LANGUAGE GROUPS FOR SELECTION IN PROGRAMMES
Note: Consult the yearbook for module-specific requirements/prerequisites by searching for the relevant language module.
Module group 1 – Afrikaans Year level 1 • As a first language: AFR 110, 120 • For speakers of other languages (also for speakers of other languages who are registered for qualifications in education and law) AFR 114 • For law students (first language): AFR 110 Note: AFR 120 may be taken additionally. • For students following a programme in education: AFR 110, 120; (first language); AFR 114 (speakers of other languages)
Year level 2 • As a first language: AFR 214, AFR 210 ,220 • For students following a programme in education: AFR 214, AFR 220
Year level 3 • As a first language: AFR 311, 321 • For students following a programme in education: Any modules with alpha codes AFR offered at year level 3.
Module group 2 – English Year level 1 • For special purposes: ENG 118 • For academic purposes: ENG 110, 120
Year level 2 ENG 210, 220
Year level 3 • ENG 310, 320 • ENG 311, 322
Module group 3 – French Year level 1 • For beginners: FRN 104, 181 (LLM students) • Cultural-professional (for students who have passed French in Grade 12): FRN 113, 123
Year level 2 FRN 211, 221
Year level 3 Cultural-professional: FRN 361, 362, 363, 364
Module group 4 – German Year level 1 • For beginners: DTS 104 • Cultural-professional (for students who have passed German in Grade 12): DTS 113, 123
Year level 2 DTS 211, 221
Year level 3 Cultural-professional: DTS 361, 362, 363, 364
Module group 5 – Greek Year level 1 GRK 110, 120
Year level 2 GRK 210, 220
Module group 6 – Hebrew Year level 1 HEB 110, 120
Year level 2 HEB 210, 220
Module group 7 – Latin Year level 1 LAT 110, 120 (students who passed Latin in Grade 12 may start immediately with Latin at year level 2)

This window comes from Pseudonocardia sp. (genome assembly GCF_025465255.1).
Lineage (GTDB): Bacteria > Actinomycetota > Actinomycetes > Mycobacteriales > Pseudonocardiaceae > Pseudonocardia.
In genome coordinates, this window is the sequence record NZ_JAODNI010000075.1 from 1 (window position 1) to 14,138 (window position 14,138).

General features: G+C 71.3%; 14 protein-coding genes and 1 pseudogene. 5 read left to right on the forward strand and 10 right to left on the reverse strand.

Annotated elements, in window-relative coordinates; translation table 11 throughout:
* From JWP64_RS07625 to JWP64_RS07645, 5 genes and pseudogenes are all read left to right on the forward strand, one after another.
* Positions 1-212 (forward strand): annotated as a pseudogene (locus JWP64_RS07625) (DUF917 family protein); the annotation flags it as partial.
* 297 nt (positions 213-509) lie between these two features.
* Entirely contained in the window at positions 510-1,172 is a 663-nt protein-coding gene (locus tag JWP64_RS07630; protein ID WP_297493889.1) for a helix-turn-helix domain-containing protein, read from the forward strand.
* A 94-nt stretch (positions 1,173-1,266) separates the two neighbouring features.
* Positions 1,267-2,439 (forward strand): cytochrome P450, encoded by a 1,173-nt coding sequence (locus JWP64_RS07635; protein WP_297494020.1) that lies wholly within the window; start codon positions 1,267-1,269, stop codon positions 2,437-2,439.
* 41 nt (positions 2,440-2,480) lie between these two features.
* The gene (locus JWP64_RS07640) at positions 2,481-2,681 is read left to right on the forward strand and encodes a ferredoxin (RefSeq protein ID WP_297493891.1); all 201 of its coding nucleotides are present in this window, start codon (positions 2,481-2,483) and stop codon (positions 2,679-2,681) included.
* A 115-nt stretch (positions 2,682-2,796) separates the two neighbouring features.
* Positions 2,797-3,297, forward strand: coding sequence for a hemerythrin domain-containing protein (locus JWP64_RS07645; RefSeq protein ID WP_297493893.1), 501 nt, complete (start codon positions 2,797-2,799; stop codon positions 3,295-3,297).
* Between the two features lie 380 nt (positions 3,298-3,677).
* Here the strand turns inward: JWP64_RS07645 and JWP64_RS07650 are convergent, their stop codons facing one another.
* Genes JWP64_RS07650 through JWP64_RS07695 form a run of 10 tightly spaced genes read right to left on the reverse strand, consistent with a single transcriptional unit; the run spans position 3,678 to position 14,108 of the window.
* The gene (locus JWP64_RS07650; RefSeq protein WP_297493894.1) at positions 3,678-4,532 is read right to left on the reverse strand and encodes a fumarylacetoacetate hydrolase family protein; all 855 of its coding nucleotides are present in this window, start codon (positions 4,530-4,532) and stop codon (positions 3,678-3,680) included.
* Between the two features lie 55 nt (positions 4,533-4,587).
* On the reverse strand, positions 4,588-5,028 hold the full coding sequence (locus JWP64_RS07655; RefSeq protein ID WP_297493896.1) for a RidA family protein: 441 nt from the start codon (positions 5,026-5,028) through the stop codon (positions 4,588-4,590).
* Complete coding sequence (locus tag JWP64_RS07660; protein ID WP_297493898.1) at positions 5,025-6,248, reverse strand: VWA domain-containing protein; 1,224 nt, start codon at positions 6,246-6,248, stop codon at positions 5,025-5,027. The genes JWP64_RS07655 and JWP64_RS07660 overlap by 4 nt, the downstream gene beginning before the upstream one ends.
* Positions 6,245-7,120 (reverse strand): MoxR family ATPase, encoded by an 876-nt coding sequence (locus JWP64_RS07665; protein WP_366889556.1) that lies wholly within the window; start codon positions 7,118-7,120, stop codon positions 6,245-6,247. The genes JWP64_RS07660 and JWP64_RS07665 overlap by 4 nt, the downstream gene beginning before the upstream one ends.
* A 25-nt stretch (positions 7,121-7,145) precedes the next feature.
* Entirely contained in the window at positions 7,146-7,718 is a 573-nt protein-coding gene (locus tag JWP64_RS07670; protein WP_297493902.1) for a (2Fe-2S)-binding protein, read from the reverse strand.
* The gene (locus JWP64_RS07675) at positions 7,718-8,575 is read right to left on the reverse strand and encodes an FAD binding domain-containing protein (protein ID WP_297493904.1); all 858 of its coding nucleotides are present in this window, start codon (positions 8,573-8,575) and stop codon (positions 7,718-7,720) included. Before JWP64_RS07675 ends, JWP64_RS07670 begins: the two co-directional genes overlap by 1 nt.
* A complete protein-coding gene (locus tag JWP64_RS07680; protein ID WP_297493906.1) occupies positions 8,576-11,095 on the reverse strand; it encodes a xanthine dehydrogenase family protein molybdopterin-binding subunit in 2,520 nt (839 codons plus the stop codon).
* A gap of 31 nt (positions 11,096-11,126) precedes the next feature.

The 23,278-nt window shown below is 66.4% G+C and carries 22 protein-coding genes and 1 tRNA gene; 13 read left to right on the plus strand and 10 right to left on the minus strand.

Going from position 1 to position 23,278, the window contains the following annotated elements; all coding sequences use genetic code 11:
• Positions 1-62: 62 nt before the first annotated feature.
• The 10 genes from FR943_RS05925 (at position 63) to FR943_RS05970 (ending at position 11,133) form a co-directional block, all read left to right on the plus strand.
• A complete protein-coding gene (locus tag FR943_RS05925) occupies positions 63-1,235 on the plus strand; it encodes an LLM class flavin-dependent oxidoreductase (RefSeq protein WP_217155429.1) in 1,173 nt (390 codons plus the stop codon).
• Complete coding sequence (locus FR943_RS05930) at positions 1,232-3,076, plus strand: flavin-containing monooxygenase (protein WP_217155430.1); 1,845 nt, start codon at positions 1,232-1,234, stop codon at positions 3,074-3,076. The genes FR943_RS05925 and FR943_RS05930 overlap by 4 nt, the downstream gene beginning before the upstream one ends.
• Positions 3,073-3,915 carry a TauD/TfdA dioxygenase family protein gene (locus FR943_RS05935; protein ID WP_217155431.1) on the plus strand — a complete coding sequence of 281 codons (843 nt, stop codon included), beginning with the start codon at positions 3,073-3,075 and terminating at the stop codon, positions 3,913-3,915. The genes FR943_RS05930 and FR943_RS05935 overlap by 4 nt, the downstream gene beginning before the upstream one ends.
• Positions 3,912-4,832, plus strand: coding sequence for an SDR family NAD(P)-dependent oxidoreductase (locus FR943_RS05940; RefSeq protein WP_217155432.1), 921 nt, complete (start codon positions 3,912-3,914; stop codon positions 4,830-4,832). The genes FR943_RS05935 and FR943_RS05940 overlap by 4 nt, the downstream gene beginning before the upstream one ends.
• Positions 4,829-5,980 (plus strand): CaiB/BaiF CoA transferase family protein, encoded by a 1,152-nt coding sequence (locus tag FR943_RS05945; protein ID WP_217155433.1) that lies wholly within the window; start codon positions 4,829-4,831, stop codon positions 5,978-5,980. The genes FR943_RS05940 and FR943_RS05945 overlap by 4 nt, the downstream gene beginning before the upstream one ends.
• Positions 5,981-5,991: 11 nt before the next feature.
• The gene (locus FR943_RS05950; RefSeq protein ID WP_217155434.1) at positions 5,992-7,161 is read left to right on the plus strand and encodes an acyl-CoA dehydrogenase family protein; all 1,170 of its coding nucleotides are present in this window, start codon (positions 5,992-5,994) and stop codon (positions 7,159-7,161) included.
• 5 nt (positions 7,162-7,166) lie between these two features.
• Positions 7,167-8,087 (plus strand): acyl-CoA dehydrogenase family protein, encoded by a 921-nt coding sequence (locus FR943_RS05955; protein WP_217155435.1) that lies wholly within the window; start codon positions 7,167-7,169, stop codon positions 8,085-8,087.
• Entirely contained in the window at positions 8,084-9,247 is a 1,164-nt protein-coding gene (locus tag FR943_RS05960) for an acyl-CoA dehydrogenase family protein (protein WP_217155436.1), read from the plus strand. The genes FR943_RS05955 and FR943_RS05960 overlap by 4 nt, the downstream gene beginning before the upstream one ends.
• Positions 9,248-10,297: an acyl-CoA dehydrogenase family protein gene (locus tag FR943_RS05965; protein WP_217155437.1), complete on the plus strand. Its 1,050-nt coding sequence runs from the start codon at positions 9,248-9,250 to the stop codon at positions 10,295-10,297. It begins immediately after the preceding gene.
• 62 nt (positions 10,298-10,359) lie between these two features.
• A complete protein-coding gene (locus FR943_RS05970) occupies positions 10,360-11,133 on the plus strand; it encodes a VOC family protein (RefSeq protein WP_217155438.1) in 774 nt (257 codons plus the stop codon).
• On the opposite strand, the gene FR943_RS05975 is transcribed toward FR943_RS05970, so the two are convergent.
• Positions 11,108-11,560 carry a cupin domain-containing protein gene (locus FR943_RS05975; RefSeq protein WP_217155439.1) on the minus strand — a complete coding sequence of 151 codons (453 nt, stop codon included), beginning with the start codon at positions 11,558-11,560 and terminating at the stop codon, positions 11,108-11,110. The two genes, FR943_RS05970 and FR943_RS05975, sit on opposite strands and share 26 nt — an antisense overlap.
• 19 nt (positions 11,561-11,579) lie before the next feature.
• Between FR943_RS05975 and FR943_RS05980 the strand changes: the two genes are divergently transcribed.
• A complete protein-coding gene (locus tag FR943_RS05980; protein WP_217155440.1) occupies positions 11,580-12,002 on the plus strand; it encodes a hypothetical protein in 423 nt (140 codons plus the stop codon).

Year level 2 LAT 210, 220
Year level 3 LAT 310, 320
Module group 8 – IsiNdebele Year level 1 For speakers of isiNdebele as home language or first or second additional language NDE 110, AFT 121
Year level 2 NDE 210, AFT 220
Year level 3 NDE 310, AFT 320
Module group 9 – IsiZulu Year level 1 • For beginners: ZUL 110, 120 • For speakers of isiZulu as home language or first or second additional language: ZUL 111, AFT 121
Year level 2 • For students who did ZUL 110, 120 at year level 1: ZUL 210, 220 • For students who did AFT 121: ZUL 111 at year level 1: AFT 220, ZUL 211
Year level 3 ZUL 310, AFT 320
Module group 10 – Sepedi Year level 1 • For beginners: SEP 110,120 • For speakers of Sepedi as home language or first or second additional language: SEP 111, AFT 121
Year level 2 • For students who did SEP 110, 120 at year level 1: SEP 210, 220 • For students who did AFT 121, SEP 111 at year level 1: AFT 220, SEP 211
Year level 3 SEP 310, AFT 320
Module group 11 – Setswana Year level 1 • For beginners: STW 110, 120 • For speakers of Setswana as home language or first or second additional language: STW 111, AFT 121
Year level 2 • For students who did STW 110, 120 at year level 1: STW 210, 220 • For students who did AFT 121, STW 111 at year level 1: AFT 220, STW 211
Year level 3 STW 310, AFT 320
Module group 12 – Spanish Year level 1 For beginners: SPN 101, 102
Year level 2 SPN 211, 221
Year level 3 SPN 311, 321